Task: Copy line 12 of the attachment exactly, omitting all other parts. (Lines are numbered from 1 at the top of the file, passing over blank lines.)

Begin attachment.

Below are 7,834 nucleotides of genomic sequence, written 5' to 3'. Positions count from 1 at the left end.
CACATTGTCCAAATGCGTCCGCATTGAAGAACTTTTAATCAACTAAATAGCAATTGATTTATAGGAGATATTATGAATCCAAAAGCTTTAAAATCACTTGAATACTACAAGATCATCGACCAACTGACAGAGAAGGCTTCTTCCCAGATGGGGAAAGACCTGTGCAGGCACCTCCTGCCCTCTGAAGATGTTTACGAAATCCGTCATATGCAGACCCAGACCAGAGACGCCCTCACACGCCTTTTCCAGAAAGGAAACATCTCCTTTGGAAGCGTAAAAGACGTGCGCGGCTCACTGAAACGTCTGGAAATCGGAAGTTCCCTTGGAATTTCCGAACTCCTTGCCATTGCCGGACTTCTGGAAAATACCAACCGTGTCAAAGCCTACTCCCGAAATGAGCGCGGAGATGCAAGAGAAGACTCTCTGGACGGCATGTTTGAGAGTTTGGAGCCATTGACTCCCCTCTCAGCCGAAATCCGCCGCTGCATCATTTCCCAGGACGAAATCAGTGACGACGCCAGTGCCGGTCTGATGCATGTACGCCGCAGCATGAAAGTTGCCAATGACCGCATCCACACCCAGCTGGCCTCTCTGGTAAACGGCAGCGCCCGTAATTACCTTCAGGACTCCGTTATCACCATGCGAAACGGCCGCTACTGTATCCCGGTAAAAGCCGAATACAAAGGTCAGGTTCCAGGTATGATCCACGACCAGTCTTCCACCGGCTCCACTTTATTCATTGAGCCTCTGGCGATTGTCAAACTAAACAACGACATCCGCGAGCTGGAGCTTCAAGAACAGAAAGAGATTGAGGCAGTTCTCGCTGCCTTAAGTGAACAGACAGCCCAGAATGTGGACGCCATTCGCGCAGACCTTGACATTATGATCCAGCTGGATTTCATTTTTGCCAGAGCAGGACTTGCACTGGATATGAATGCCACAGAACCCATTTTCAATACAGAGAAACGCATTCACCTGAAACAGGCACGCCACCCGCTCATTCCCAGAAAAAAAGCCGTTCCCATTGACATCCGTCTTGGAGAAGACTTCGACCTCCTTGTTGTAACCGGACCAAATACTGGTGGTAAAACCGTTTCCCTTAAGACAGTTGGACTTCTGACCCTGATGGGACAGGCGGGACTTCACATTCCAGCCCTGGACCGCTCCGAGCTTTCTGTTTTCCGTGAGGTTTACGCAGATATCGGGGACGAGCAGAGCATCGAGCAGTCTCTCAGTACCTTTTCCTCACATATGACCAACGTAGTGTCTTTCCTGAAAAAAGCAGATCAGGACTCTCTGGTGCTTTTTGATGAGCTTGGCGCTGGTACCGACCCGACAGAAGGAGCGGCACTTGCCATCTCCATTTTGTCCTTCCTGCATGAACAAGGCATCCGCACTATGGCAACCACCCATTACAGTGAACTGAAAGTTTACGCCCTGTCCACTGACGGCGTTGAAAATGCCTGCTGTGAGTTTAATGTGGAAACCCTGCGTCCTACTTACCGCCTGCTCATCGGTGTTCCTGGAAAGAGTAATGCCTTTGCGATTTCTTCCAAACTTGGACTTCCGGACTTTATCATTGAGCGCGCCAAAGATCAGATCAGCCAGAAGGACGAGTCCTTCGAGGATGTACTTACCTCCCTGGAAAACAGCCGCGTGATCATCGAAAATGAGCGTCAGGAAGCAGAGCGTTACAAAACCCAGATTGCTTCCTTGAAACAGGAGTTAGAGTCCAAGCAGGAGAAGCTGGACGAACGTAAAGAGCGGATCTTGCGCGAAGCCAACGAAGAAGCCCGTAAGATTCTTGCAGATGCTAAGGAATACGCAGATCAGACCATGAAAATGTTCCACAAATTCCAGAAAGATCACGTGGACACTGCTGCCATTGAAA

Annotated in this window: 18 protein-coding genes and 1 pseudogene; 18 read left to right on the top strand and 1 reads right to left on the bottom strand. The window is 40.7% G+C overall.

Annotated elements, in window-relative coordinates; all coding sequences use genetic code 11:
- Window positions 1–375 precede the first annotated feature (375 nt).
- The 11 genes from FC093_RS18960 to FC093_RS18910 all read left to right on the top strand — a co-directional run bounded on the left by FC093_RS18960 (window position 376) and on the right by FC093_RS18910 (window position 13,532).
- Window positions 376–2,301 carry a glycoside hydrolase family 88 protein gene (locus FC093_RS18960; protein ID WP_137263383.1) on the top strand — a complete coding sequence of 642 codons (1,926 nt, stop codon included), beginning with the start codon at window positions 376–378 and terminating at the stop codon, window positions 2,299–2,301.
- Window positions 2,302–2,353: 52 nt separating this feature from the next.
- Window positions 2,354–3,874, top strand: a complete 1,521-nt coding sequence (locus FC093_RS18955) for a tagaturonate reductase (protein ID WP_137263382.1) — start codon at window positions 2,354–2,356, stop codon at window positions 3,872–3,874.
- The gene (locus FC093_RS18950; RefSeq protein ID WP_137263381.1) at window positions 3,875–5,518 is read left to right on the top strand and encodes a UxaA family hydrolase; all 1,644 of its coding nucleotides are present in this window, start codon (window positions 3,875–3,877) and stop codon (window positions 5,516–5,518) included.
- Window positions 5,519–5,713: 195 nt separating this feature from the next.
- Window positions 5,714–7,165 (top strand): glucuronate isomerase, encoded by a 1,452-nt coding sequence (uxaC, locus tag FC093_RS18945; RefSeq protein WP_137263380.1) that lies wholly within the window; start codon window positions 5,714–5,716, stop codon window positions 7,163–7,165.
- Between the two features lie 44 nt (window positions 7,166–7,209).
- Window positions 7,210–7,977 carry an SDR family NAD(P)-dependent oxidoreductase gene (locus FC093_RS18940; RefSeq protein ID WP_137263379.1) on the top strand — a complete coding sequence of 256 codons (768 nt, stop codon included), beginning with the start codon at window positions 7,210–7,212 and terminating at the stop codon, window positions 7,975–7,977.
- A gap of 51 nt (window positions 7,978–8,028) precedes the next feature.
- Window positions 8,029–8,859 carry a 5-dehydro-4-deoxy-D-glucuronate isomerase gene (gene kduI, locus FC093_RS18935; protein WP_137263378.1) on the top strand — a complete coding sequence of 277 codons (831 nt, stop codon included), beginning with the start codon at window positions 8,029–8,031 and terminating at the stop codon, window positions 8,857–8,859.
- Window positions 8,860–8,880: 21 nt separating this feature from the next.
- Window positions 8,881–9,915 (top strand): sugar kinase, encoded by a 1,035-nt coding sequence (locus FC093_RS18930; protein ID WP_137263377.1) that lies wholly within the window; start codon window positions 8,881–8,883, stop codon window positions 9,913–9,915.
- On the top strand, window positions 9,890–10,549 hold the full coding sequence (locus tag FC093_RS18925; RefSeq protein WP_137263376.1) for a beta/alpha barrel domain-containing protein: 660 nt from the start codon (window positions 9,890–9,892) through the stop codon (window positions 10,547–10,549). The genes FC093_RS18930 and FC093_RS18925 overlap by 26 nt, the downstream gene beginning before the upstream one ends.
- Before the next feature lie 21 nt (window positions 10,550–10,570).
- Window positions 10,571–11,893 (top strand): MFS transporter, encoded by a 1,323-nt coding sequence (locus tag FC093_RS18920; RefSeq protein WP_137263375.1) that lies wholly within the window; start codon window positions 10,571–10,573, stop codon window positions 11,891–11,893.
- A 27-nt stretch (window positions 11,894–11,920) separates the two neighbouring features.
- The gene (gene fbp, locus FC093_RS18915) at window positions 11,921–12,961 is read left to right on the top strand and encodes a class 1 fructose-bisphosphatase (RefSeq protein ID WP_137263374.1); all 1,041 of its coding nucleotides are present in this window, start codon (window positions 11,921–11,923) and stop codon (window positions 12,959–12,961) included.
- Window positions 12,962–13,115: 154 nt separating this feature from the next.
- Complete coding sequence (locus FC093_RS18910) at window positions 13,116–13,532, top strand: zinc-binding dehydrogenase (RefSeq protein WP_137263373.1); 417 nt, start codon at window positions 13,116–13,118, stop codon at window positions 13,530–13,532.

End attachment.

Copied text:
- Window positions 5,714–7,165 (top strand): glucuronate isomerase, encoded by a 1,452-nt coding sequence (uxaC, locus tag FC093_RS18945; RefSeq protein WP_137263380.1) that lies wholly within the window; start codon window positions 5,714–5,716, stop codon window positions 7,163–7,165.